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Arctic tree takeover risks carbon release

Tue, 06/26/2012 - 4:24am
Natural Environment Research Council

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Arctic tree takeover risks carbon release

26 June 2012, by Tom Marshall

Trees colonising formerly open tundra as the climate warms could cause Arctic ecosystems to release vast amounts of stored soil carbon into the atmosphere, a new paper argues.

Birch trees on the tundra

Many climate models have assumed that trees taking over the Arctic, and the enormous increase in plant biomass this would bring, would cause these landscapes to absorb much more carbon than they did before, helping restrain the effects of climate change.

But this study suggests that's far from certain. In Scandinavia at least, when tundra heath turns into birch woodland it seems it could release much of the carbon stored in the soil into the air. This will more than counterbalance the fact that a forest holds around twice as much carbon in its biomass. So far from holding climate change in check, accelerated tree growth, and colonisation of treeless landscapes, could speed it up.

The question matters a great deal, because Arctic soils hold a huge amount of carbon - much more than is in the whole atmosphere at any given time. If all this carbon were released in a short period, the effects on the climate would be profound. And because global warming helps the birch trees get a foothold on tundra heathland, this could turn into a vicious circle whereby warming causes more carbon release, leading in turn to further warming.

'Our study questions the idea that high-latitude environments will be big carbon sinks' says Dr Iain Hartley of the University of Exeter, lead author of the paper in Nature Climate Change. 'It's hard to know the magnitude of these effects at the moment, but this certainly suggests that our understanding of the effects of environmental change in the Arctic needs to change - greater plant biomass doesn't always mean greater carbon storage.'

The team examined sites around the forest/tundra boundary (known as an 'ecotone') of northern Sweden, comparing the stocks of carbon in open tundra plants and soils compared to those in nearby woodlands dominated by mountain birch, a species expected to account for much of the colonisation of the far north of Scandinavia.

Birch trees on the tundra

Birch trees on the tundra.

They found that even though these vigorous trees produce far more biomass than the grasses, lichens and shrubs they will replace, that doesn't mean the ecosystem as a whole holds more carbon - instead, the trees' presence seems to make organic matter in the soil break down more quickly, and this means the stock of carbon built up in the tundra soil could be released into the atmosphere in a short period.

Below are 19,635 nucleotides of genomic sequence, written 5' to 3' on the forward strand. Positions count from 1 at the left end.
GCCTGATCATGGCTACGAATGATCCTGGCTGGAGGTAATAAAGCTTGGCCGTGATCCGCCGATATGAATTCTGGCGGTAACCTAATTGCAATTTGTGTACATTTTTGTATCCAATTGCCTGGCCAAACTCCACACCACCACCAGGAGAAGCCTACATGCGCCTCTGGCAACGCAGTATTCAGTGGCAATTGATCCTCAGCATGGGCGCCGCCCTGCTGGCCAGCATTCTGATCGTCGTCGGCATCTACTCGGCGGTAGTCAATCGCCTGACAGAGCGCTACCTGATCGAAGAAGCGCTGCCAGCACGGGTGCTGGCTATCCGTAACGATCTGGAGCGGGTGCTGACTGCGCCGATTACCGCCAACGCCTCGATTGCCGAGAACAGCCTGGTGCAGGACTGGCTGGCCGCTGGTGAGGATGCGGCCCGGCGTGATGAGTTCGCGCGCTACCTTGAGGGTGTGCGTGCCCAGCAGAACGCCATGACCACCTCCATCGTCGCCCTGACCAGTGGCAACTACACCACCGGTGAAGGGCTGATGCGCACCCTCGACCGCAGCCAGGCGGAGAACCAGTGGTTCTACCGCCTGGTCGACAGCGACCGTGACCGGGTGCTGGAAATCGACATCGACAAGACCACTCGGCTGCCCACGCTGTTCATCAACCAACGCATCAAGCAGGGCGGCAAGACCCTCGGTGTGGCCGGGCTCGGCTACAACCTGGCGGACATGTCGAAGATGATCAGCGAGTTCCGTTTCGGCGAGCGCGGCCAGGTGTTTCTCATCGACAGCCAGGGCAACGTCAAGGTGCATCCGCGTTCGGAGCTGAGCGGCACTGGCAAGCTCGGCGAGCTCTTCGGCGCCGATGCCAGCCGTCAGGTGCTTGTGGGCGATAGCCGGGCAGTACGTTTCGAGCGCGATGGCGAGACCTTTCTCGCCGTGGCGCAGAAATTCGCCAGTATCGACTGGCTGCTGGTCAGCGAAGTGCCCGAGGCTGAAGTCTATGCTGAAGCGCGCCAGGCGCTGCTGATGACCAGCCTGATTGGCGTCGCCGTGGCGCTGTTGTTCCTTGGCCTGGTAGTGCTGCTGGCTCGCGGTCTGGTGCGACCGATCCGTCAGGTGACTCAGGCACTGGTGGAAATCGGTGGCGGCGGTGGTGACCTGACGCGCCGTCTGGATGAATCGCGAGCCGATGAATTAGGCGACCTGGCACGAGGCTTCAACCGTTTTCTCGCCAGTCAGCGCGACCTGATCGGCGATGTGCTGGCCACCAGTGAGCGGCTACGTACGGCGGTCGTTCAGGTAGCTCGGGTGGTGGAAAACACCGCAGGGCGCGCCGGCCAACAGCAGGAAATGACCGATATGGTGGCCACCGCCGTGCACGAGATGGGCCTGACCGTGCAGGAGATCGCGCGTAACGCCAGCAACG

To understand the differences between the two habitats, the researchers had to be able to distinguish carbon that's cycling quickly through the soil system from carbon that's stored there over long periods. To do this, they turned to radiocarbon analysis. The use of the first nuclear weapons in the mid-twentieth century sent a pulse of radioactive carbon into the air that left a permanent signature in the biosphere at the time. So scientists can fairly easily tell things that were alive before then from things that came afterwards.

The team analysed the radiocarbon signature of the CO2 being given off by the soil in the two different ecosystems, learning that the trees seem to be stimulating the release of carbon from the soil.

Scientists aren't sure exactly how this process, known as 'soil priming', happens. They suspect that in general terms it's to do with soil-dwelling microbes, particularly the mycorrhizal fungi, which have a cooperative relationship with tree roots. As the trees grow they provide these organisms with more carbohydrates, which in turn lets them break down organic material in the soil more quickly and efficiently, as well as helping the trees to access nutrients such as phosphorus and nitrogen.

The findings suggest that methods used so far to assess the effect of climate change on carbon stocks in the Arctic, such as vegetation models and using satellite data to estimate carbon levels, may need to be reconsidered, as they often assume that tree growth will lead to more carbon being absorbed overall.

But Hartley says much more bigger and longer-term studies will be needed to provide the data that climate models will need to represent the effects of soil priming accurately. This could involve planting birches in sections of tundra heath and monitoring the effects on the soil as the years pass. He notes that it's not certain how far the findings apply to trees other than birches, and that more work is needed to see if conifers will have a similar effect. Likewise this study looked at well-drained tundra without permafrost; different dynamics could well apply in other habitat types, including, for example, the UK uplands. For the latter, the study indicates that caution will be needed when assessing the consequences of afforestation of heathland ecosystems with peaty soils, for overall carbon fluxes.

The research is part of the NERC-funded Arctic Biosphere Atmosphere Coupling at Multiple Scales (ABACUS) project, and involved scientists from the Universities of Exeter, Sheffield and Stirling as well as the NERC Radiocarbon Facility and the James Hutton Institute.

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